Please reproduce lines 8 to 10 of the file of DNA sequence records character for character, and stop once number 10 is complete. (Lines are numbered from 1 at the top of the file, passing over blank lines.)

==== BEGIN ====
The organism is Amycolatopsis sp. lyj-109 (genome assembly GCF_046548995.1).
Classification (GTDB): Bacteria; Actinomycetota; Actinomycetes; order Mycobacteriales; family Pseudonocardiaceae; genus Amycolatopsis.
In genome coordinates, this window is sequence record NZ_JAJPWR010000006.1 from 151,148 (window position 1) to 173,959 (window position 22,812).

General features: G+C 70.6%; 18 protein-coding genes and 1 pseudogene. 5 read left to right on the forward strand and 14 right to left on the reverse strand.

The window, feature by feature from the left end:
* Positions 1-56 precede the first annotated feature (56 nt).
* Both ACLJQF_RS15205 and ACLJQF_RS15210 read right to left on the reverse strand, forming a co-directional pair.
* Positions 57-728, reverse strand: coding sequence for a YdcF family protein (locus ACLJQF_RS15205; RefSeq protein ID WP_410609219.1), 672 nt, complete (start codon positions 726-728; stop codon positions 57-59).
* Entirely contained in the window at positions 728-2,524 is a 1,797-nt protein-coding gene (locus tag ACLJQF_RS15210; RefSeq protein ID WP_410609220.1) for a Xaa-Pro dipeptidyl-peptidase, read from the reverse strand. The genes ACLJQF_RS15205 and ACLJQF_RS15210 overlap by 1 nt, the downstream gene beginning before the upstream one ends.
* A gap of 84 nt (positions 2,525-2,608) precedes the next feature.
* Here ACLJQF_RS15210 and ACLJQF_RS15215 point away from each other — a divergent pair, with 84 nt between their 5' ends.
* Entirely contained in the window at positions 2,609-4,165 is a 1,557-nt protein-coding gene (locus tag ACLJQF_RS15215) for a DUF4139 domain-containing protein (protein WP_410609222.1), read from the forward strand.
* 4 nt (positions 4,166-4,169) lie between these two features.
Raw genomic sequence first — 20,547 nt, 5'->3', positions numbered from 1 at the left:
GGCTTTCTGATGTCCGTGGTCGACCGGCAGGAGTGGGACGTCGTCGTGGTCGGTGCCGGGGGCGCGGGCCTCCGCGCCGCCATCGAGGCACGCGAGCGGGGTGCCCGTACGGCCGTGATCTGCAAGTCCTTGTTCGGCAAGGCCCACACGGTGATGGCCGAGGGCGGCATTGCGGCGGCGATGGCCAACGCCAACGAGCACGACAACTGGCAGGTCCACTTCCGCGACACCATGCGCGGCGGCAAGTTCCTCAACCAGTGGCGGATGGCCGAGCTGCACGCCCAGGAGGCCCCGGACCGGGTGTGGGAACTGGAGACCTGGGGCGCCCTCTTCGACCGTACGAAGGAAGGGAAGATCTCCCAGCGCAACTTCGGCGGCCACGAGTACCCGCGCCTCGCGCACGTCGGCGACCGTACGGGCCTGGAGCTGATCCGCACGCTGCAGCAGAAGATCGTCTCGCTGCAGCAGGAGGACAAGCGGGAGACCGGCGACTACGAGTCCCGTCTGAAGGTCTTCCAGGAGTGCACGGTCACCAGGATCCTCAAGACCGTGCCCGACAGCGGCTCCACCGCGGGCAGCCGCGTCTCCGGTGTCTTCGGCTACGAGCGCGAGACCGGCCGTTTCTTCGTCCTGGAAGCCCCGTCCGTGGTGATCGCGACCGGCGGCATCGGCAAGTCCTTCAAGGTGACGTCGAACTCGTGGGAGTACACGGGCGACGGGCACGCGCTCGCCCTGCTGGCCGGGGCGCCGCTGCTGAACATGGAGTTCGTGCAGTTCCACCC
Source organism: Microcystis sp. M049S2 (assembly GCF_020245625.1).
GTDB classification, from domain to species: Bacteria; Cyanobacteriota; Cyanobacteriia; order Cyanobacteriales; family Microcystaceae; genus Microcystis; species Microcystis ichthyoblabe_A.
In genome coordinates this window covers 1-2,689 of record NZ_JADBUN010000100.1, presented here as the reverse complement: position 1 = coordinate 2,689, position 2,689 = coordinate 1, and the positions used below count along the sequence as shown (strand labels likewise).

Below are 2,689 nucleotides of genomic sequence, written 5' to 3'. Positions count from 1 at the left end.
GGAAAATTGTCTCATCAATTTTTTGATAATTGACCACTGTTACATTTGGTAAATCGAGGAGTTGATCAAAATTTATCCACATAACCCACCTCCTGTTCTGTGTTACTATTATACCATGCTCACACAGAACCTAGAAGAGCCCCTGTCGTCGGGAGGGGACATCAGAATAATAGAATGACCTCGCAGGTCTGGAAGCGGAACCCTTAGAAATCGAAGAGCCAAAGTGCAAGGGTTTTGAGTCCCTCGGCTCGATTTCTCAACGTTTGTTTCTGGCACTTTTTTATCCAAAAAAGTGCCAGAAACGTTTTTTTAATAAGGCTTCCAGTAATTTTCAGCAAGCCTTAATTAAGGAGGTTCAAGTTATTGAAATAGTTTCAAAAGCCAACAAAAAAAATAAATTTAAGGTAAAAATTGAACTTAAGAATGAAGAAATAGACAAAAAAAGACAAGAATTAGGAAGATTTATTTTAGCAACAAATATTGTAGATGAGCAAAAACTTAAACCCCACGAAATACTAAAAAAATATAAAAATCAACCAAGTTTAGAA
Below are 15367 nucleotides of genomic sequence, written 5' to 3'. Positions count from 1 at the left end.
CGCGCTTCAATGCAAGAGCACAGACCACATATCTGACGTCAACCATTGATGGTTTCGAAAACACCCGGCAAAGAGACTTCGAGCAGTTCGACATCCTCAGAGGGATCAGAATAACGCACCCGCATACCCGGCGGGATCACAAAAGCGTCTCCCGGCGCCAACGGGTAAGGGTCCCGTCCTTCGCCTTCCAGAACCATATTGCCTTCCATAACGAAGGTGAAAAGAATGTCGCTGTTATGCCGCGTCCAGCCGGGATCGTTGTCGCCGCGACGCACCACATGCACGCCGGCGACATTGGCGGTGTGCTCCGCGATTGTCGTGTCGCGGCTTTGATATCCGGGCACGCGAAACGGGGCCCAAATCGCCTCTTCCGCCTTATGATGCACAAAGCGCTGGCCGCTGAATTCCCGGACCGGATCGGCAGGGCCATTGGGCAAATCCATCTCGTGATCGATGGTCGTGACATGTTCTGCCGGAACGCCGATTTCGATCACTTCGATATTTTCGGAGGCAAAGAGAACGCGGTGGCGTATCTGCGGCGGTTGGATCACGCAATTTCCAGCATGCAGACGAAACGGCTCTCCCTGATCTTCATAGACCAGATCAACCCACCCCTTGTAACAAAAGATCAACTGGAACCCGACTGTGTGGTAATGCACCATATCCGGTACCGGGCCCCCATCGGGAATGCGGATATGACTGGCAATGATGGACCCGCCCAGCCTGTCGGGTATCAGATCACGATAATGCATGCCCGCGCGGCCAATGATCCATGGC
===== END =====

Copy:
* Positions 57-728, reverse strand: coding sequence for a YdcF family protein (locus ACLJQF_RS15205; RefSeq protein ID WP_410609219.1), 672 nt, complete (start codon positions 726-728; stop codon positions 57-59).
* Entirely contained in the window at positions 728-2,524 is a 1,797-nt protein-coding gene (locus tag ACLJQF_RS15210; RefSeq protein ID WP_410609220.1) for a Xaa-Pro dipeptidyl-peptidase, read from the reverse strand. The genes ACLJQF_RS15205 and ACLJQF_RS15210 overlap by 1 nt, the downstream gene beginning before the upstream one ends.
* A gap of 84 nt (positions 2,525-2,608) precedes the next feature.